In my previous post about Pope Francis’s remarks about evolution, I quoted the quick translation used by news reports, and some folks in the comments raised questions about what some of the remarks actually meant. Fortunately, there’s now a more thorough translation available, which appears to address some of the questions.
John Harshman had asked if anyone could explain what the Pope meant by:
“He created human beings and let them develop according to the internal laws that he gave to each one so they would reach their fulfillment.”
I suggested that it might be a matter of translation:
[T]his is probably partly a matter of poor, quick translation, forcing us to read between the lines. I’m guessing that “according to their internal nature (or propensities)” would be closer to the intended meaning. Standard Catholic theology, back to Popes John Paul II and Pius XII before him distinguishes the creation of a soul from the origins of the human form. The Church takes no particular interest in the evolution of the body, but has an obvious interest in the soul. There being no such thing as a soulometer (and no possibility of one), that idea doesn’t much bother me.
I take that sentence as meaning that he sees each of us as having been given a certain personality/propensity/nature/soul, which it is our goal to satisfy.
More broadly, the reference to laws makes sense relative to the theology that’s common in Catholicism, which holds that divine involvement in the natural world happens through the use of natural law, not through suspension of it (in contrast to Behe’s “puff of smoke” remark).
The new translation comes from a news agency which describes itself as “independent” of the Church, but also as a “non-profit news agency…convinced that the extraordinary wisdom of the Pontiff and the Catholic Church can nourish hope, and assist all of humanity to find truth, justice and beauty.” That means it isn’t an official translation, but given Zenit’s access and experience with the Vatican, it’s pretty close. I’m going to quote extensively, since the remarks clarify some matters, and add other interesting material that hadn’t been quoted widely elsewhere.
Addressing the Pontifical Academy of Sciences, Pope Francis remarked:
You are addressing the highly complex topic of the evolution of the concept of nature. I will not go into it all, you understand well the scientific complexity of this important and decisive question. I only wish to underline that God and Christ walk with us and are present also in nature, as the Apostle Paul affirmed in his address at the Areopagus: “In Him we live and move and have our being” (Acts 17:28). When we read in Genesis the account of Creation, we risk imagining that God was a magician, with such a magic wand as to be able to do everything. However, it was not like that. He created beings and left them to develop according to the internal laws that He gave each one, so that they would develop, and reach their fullness. He gave autonomy to the beings of the universe at the same time that He assured them of his continual presence, giving being to every reality. And thus creation went forward for centuries and centuries, millennia and millennia until it became what we know today, in fact because God is not a demiurge or a magician, but the Creator who gives being to all entities. The beginning of the world was not the work of chaos, which owes its origin to another, but it derives directly from a Supreme Principle who creates out of love. The Big-Bang, that is placed today at the origin of the world, does not contradict the divine intervention but exacts it. The evolution in nature is not opposed to the notion of Creation, because evolution presupposes the creation of beings that evolve.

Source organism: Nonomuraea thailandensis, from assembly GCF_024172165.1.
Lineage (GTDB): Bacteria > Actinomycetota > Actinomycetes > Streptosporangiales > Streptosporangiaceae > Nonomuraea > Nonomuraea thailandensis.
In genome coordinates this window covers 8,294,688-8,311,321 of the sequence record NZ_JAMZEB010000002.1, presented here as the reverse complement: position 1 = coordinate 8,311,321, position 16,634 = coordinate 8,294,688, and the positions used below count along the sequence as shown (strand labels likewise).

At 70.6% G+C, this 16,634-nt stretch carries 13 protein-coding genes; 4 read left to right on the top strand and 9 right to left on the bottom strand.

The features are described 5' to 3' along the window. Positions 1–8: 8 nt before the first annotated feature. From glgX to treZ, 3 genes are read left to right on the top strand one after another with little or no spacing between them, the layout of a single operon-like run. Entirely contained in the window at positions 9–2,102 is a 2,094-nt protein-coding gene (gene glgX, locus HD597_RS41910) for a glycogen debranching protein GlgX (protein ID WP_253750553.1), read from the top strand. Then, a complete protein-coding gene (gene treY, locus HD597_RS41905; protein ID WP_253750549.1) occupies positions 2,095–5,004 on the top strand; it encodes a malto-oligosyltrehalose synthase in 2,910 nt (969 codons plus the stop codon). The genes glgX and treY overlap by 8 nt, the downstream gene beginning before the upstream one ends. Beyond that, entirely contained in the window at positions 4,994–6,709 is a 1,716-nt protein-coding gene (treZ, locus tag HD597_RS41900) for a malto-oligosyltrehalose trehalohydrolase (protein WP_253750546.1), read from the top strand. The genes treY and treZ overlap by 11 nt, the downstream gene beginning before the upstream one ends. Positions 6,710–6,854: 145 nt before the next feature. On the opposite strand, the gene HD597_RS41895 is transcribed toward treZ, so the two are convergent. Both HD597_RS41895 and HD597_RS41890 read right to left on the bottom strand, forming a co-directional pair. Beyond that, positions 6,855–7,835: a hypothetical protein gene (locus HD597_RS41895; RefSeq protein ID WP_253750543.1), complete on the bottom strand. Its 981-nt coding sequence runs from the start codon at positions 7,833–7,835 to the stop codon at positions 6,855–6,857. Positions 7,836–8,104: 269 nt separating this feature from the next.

In regard to man, instead, there is a change and a novelty. When, on the sixth day of the Genesis account, we come to the creation of man, God gives the human being another autonomy, a different autonomy from that of nature, which is freedom. And He tells man to give a name to all things and to go forward in the course of history. He renders him responsible for creation, also so that he will dominate Creation, so that he will develop it and so forth until the end of time. Therefore, the attitude that corresponds to the scientist, especially to the Christian scientist is to question himself about the future of humanity and of the earth and, as a free and responsible being, to contribute to prepare it, to preserve it, and to eliminate the risks of the environment, be they natural or human. However, at the same time, the scientist must be moved by trust that hidden nature, in its evolving mechanisms, of potentialities that concern the intelligence and freedom, to discover and to act to arrive at development, which is in the plan of the Creator. Then, although limited, man’s action participates in the power of God and is able to build a world adapted to his twofold corporeal and spiritual life; to build a human world for all–for all human beings, and not for a group or a privileged class. This hope and trust in God, Author of nature, and in the capacity of the human spirit, are able to give the researcher new energy and profound serenity. However, it is also true that man’s action, when his liberty becomes autonomy—which is not liberty but autonomy—destroys creation and man takes the place of the Creator. And this is the grave sin against God the Creator.
I encourage you to continue your works and to carry out that felicitous theoretical and practical initiatives in favor of human beings, which do them honor.